Albert dotay — high-ranked black belt in karate and judo, former boxer and NYP' officer for 28 years — sounds off on what cops can do to cut down on incidents involving allegations of excessive use of force while still staying safeK
It’s become an all too common sight on the nightly news: allegations of police officers using excessive force, which lead to furious protests from outraged citizens, followed by a vocal defense on the part of the law- enforcement community.
egardless of which side of the debate you fall on, you’ll agree that attempts should be made to limit these kinds of incidents. But is this possible? What measures can be taken to reduce the use of excessive force while at the same time keeping police officers safe? ºC74A4 0A4 B><4 common-sense things that can be done, but no one wants to pay for them,” Albert Gotay said. “In the long run, it might be better for cities to just invest more money in police training — including self-defense training — rather than pay the cost of lawsuits.”
When it comes to training police, Gotay knows better than most. A high-ranked black belt in karate and judo, as well as a former amateur boxer, he served for 28 years in the New York Police Department. He worked on the elite tactical patrol force and eventually ran the department’s physical-education unit, which included all self-defense training for police recruits. Although he retired from the force in 1990, the manual he wrote on the subject is still in use. He’s also quite candid on the pros and cons of the current situation with law enforcement.
“I imagine there are still incidents of officers using too much force, and the media attention on this is good in a way because they’re being held
The rear choke used to be a key component of an officer’s arsenal, but it’s no longer employed by many departments because of safety concerns that have recently come to light.
more accountable,” Gotay said. “But it can also be bad for the public as a whole because officers are becoming more timid. They don’t want to get into trouble, so they’re slower to respond to situations, and consequently citizens are getting less coverage. We call it officers becoming ‘flower pots.’ They just stand there and do nothing.”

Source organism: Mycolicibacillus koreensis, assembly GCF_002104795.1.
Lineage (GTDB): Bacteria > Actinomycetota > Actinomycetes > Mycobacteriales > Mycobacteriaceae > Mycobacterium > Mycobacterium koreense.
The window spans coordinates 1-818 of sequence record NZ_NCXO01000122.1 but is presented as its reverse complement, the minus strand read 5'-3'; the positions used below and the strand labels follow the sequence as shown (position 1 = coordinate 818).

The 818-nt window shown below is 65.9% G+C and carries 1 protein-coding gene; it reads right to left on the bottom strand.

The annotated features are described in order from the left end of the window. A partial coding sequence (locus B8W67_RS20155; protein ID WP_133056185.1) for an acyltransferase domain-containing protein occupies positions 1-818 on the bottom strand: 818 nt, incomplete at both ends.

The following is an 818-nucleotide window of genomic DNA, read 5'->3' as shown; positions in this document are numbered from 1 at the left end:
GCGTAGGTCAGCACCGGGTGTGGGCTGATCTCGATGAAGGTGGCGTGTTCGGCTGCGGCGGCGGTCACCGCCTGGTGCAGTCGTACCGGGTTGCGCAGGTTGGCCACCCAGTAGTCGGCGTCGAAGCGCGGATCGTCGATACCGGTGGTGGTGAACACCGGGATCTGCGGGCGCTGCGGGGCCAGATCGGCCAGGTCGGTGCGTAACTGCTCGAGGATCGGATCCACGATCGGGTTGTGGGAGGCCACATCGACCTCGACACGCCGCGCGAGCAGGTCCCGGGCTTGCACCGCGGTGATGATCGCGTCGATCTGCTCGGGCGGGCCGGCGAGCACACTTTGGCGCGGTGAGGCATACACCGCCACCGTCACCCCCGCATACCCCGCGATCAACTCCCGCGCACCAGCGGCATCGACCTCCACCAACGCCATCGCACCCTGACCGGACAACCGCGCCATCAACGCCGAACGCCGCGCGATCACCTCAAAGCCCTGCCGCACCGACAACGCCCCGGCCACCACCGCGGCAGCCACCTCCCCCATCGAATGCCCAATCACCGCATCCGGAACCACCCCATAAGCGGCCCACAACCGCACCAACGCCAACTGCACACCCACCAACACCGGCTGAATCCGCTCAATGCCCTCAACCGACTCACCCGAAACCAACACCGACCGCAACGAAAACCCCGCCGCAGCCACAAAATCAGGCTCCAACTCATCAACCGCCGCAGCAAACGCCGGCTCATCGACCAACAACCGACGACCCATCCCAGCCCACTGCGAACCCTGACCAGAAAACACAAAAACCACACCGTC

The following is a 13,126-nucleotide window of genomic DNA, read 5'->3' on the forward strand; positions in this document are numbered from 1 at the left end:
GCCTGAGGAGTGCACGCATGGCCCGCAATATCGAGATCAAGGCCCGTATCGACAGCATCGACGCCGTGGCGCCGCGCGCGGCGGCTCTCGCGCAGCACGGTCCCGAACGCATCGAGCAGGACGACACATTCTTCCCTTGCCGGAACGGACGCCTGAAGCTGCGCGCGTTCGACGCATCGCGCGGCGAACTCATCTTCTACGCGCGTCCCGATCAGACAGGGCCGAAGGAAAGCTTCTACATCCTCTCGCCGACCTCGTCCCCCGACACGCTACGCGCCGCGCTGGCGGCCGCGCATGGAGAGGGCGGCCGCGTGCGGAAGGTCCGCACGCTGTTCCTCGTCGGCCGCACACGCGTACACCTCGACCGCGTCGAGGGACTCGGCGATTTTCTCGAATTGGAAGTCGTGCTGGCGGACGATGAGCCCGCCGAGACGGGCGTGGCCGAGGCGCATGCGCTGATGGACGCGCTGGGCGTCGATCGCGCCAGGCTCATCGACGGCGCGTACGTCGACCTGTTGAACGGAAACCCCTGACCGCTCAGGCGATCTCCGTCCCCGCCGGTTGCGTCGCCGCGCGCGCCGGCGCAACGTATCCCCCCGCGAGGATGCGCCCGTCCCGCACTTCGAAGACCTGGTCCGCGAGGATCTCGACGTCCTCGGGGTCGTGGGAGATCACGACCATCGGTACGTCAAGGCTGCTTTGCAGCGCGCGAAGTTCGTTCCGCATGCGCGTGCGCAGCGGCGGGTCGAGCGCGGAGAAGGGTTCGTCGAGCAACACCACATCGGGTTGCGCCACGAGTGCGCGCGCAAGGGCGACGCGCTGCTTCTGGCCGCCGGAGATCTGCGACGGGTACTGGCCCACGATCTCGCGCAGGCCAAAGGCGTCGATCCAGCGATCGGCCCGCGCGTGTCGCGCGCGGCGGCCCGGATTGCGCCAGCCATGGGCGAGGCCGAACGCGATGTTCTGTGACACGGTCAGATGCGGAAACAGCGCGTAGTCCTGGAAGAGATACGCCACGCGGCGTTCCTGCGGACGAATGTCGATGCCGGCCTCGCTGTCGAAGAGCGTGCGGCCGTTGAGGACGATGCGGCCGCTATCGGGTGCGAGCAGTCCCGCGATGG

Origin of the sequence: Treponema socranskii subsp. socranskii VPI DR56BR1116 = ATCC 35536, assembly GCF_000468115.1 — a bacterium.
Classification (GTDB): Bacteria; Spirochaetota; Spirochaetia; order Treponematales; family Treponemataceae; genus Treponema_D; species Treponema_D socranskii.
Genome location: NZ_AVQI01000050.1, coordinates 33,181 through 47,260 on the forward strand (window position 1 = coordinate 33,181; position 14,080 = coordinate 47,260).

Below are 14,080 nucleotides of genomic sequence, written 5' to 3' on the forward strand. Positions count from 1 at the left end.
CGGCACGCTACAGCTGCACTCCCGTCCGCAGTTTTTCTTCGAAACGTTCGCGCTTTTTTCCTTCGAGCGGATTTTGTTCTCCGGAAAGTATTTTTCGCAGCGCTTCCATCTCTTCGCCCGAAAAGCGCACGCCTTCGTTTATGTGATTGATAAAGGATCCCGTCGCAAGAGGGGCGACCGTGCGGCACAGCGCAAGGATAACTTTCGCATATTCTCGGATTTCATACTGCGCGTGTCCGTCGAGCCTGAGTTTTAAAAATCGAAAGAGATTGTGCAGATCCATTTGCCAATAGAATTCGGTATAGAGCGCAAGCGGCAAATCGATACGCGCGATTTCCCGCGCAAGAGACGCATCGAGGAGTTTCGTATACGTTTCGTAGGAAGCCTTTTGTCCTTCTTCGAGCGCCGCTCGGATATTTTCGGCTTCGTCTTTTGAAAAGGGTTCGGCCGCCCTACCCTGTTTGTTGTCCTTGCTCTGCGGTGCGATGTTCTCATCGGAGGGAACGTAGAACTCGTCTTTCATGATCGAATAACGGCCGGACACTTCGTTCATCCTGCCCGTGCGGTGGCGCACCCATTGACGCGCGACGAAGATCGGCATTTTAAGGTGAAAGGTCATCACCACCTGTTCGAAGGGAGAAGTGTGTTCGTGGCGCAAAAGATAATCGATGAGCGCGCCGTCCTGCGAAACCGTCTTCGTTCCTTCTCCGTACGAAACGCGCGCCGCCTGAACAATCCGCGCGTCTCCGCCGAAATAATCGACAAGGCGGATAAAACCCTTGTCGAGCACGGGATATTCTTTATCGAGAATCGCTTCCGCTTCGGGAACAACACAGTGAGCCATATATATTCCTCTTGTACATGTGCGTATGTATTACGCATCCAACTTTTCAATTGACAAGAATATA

THE SOLUTION to the problem of lawenforcement officers using too much force, Gotay said, is to have them engage in more training while they’re at the police academy and more follow-up training afterward. For example, the NYPD has one of the longest and most rigorous training courses in the United States for its recruits. The empty-hand self-defense curriculum Gotay taught there included punches and defenses against them, kicks and defenses against them, escapes, and counters to grabs, takedowns and ground attacks — in addition to body language.
All that had to be accomplished during a six-month period with only 40 hours of devoted training time. Unfortunately, many police departments around the country are forced to educate their recruits with even less training time. Clearly, police officers are being asked to accomplish a nearly impossible task when it comes to skill acquisition.
And that doesn’t even take into account our evolving knowledge of defensive tactics. Case in point: The rear choke used to be a key component of an officer’s arsenal, but it’s no longer employed by many departments because of safety concerns that have recently come to light.